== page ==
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Year : 2005  |  Volume : 39  |  Issue : 1  |  Page : 45-46
Bipolar release for neglected and relapsed cases of congenital muscular torticollis

Department of Orthopaedics, PGIMER, Chandigarh, India

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Background: Congenital muscular torticolis is a common congenital problem that on adequate treatment gives very gratifying results. Many treatment modalities can be taken to from non surgical physiotherapy only, surgical releases (unipolar, bipolar) and total excision of the muscle.
Method: Bipolar release of both the inferior and superior heads of sternomastoid muscle was performed in neglected or relapsed cases of torticolis.
Results: Nine cases good results. Only one case had residual head tilt. Four cases had residual facial asymmetry.
Conclusion: Bipolar release is a good method for correcting difficult cases of congenital muscular torticollis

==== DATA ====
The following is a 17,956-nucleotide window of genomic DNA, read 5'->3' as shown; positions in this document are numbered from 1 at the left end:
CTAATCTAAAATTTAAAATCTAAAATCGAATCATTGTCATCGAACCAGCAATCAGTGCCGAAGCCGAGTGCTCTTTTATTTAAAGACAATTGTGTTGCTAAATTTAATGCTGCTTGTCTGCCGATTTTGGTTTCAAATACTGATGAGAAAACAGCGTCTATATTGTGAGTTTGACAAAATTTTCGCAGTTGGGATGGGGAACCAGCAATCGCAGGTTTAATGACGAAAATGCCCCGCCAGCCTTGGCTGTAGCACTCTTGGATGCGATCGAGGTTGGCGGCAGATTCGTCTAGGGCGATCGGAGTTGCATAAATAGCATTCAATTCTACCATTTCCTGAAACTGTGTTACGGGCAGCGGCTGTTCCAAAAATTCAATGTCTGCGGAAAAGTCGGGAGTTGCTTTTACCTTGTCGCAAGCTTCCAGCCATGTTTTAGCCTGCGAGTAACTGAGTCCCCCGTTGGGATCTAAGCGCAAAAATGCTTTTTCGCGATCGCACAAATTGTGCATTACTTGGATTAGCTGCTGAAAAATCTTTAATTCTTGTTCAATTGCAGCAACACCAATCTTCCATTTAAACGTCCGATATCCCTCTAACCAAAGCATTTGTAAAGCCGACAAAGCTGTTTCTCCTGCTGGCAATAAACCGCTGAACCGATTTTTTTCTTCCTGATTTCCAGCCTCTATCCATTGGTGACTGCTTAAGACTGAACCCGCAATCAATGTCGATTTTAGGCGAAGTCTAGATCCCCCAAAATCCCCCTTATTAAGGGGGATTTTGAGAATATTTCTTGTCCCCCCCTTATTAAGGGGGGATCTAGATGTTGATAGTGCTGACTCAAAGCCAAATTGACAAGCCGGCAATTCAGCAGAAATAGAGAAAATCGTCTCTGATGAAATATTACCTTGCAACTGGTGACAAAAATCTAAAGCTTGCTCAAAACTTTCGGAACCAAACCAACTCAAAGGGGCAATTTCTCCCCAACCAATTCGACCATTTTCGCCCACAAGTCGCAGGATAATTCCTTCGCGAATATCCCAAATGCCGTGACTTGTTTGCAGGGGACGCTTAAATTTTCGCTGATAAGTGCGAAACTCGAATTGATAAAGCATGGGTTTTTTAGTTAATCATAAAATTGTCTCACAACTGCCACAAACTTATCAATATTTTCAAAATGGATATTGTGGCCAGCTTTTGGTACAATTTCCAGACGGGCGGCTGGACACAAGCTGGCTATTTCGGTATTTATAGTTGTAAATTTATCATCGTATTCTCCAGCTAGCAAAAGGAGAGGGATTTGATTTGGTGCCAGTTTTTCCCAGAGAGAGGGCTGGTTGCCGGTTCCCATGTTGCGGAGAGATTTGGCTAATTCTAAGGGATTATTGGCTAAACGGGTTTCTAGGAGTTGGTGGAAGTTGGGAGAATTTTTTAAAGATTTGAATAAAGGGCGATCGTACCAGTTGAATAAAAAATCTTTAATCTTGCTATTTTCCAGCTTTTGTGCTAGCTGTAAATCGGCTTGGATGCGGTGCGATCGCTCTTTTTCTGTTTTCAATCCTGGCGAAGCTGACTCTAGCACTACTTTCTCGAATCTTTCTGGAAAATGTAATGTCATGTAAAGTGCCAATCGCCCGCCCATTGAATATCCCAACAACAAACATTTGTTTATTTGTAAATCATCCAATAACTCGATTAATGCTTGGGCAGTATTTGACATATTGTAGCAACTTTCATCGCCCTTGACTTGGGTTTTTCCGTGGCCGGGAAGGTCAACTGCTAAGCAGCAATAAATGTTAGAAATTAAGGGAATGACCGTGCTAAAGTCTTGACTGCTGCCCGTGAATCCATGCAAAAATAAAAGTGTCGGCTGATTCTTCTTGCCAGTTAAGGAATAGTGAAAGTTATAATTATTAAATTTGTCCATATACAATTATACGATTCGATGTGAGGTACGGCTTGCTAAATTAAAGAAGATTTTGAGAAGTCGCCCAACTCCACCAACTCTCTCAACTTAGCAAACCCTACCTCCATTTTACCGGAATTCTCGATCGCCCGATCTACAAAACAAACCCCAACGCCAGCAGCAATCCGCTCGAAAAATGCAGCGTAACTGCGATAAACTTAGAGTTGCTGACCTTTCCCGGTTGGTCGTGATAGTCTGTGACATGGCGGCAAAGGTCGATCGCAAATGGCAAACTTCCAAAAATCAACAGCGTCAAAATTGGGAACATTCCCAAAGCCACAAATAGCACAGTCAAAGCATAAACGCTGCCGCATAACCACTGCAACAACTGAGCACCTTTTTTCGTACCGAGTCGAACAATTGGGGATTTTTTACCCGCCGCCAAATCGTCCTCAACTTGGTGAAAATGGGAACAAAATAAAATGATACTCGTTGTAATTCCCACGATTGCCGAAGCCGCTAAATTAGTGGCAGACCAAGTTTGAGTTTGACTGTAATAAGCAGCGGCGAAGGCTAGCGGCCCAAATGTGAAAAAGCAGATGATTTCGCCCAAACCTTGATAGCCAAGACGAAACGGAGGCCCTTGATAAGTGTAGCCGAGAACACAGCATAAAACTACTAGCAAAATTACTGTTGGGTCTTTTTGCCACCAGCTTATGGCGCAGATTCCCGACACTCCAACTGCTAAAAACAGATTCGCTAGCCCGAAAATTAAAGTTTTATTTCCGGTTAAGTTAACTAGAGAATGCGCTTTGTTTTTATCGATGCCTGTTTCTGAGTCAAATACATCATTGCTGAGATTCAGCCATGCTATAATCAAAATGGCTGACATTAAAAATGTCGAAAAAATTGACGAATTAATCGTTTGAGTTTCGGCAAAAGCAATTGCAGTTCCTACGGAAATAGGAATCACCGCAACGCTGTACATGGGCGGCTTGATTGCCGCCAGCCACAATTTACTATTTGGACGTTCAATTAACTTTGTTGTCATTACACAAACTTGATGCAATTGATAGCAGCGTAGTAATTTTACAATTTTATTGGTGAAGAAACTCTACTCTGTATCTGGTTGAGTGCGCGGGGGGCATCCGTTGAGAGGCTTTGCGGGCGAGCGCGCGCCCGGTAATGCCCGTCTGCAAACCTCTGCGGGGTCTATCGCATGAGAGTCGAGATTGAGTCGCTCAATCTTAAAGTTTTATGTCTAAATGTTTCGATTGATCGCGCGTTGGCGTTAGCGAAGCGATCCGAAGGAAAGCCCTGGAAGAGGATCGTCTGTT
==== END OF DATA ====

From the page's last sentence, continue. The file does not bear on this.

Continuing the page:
Keywords: Torticollis, Bipolar release.

How to cite this article:
Gill S S, Nagi O N, Gakhar H. Bipolar release for neglected and relapsed cases of congenital muscular torticollis. Indian J Orthop 2005;39:45-6

How to cite this URL:
Gill S S, Nagi O N, Gakhar H. Bipolar release for neglected and relapsed cases of congenital muscular torticollis. Indian J Orthop [serial online] 2005 [cited 2018 May 20];39:45-6. Available from: http://www.ijoonline.com/text.asp?2005/39/1/45/36897

   Introduction Top

Congenital muscular torticollis secondary to contracture of sternocleidomastoid is common with an incidence of 0.4% of live births [1] . This demands effort towards management form outside. If that is delayed beyond a certain point in time it needs surgical efforts to correct the deformity [1],[2],[3],[4] . The sequelae are generally cosmetic such as facial asymmetry [1] , residual tight bands [5] , unsightly scars and loss of contour of neck [6] . We report results on 10 cases that were treated by a bipolar release of sternocleidomastoid.

   Method and Material Top